How does a rhythm section of drummer Elvin Jones, bassist Robert Hurst or Eric Revis and pianist Mulgrew Miller sound?
Answer: five stars, of course, especially when you place in front of them trombonist Delfeayo Marsalis, alto saxophonist Donald Harrison or tenor man Branford Marsalis. On "Lone Warrior," Harrison evokes John Coltrane on his moving solo. Delfeayo, the youngest of the Marsalis musical brothers, exhibits his mastery of the trombone. Edwin Livingston is the bassist on the cut, and he deserves to be there.
The opener, "Brer Rabbit," is a solid swinger from start to finish, opening with Hurst's walking bass line followed by Delfeayo's light approach to the blues. The blues carry over to Harrison's alto statement, which winds its way around, over and through the theme.
Miller's piano effort, one of elegant swinging, sets the table for Hurst's return to close it as he opened, with a patented walking line.
"TIMELESS PORTRAITS AND DREAMS"
This is a statement recording by pianist-composer Geri Allen — a statement acknowledging the past history of Black Americans, their heroes and heroines and a prayerful plea for peace in the future.
She artfully crafted this CD, calling upon several musical giants and friends to pull it off so successfully. Vocalist Carmen Lundy, with the backing of the Atlanta Jazz Chorus, conducted by Dwight Andrews, sings a spiritual tribute to Clarissa Williams titled "Well Done."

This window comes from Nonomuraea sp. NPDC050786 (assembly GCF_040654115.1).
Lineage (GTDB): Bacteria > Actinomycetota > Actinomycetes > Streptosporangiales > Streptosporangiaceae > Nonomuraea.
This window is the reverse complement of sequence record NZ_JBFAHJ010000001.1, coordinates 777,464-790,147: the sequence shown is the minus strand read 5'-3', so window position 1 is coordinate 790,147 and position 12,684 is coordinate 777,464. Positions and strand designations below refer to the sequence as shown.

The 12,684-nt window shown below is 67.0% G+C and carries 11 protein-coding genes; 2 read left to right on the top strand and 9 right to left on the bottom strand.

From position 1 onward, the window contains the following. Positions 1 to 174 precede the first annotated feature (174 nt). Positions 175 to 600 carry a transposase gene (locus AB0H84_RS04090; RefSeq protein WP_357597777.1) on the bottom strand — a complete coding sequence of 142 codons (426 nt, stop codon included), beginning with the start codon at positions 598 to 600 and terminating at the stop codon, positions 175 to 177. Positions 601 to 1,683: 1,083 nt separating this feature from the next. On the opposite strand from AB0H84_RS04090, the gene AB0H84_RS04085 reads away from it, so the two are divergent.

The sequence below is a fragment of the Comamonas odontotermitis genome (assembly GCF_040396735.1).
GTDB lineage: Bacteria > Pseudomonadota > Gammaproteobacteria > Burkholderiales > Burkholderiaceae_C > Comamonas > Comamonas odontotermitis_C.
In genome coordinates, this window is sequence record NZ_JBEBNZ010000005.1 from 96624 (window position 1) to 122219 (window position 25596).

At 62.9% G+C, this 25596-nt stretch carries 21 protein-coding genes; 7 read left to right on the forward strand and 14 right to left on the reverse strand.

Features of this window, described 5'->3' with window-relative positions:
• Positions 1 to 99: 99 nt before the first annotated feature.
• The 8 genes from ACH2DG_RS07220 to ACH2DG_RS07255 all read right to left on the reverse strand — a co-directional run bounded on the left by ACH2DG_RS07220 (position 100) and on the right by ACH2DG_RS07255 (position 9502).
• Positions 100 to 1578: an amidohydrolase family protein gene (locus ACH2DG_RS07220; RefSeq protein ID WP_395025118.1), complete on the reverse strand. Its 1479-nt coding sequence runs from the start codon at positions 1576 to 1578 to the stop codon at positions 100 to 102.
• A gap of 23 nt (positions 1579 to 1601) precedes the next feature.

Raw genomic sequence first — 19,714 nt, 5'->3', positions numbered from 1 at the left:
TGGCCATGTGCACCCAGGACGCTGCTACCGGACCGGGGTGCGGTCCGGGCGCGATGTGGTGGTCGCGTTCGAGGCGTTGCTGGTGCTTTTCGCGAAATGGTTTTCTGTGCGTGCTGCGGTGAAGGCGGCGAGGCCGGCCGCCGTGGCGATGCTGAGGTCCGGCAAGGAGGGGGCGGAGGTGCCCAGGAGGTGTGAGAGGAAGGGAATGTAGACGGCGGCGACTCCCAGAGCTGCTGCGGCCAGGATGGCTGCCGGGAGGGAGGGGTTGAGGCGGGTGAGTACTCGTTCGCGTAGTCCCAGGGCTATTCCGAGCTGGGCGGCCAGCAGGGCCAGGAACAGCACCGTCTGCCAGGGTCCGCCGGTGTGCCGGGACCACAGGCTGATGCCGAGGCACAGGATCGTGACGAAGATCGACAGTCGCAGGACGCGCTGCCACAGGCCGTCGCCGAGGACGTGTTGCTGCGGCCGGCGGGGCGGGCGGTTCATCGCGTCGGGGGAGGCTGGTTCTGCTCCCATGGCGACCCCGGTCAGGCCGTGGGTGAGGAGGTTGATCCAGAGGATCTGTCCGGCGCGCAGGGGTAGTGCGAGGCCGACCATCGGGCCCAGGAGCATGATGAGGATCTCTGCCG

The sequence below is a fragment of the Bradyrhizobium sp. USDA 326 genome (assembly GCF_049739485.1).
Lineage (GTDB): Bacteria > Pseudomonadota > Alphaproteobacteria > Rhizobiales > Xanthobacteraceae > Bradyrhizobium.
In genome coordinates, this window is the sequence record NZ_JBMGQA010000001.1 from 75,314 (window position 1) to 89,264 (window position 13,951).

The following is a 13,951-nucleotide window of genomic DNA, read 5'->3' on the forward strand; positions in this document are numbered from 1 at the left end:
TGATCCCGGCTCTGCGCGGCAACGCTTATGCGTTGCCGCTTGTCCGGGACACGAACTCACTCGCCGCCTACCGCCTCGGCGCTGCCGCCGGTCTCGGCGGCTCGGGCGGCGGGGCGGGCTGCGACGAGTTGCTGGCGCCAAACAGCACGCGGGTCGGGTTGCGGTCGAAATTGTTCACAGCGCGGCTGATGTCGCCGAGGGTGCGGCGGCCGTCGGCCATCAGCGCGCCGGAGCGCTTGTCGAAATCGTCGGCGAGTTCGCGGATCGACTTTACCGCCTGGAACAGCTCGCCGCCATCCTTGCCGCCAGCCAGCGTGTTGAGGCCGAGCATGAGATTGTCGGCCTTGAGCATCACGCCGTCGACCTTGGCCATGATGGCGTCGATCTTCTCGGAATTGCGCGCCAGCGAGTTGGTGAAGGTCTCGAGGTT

Allen and the late Mary Lou Williams will be forever linked in history and in the minds of jazz fans. That is reinforced here with Allen's interpretation of Williams' "I Have a Dream," written shortly after the assassination of the Rev. Martin Luther King Jr. Vocalized by tenor George Shirley and the Atlanta Jazz Chorus, it is the prized centerpiece of the CD.
Her rhythm section is one of great stature, with bassist Ron Carter — who contributes a delightful blues, "Nearly" — and drummer Jimmy Cobb. There are dozens of reasons to love this album and not one to not.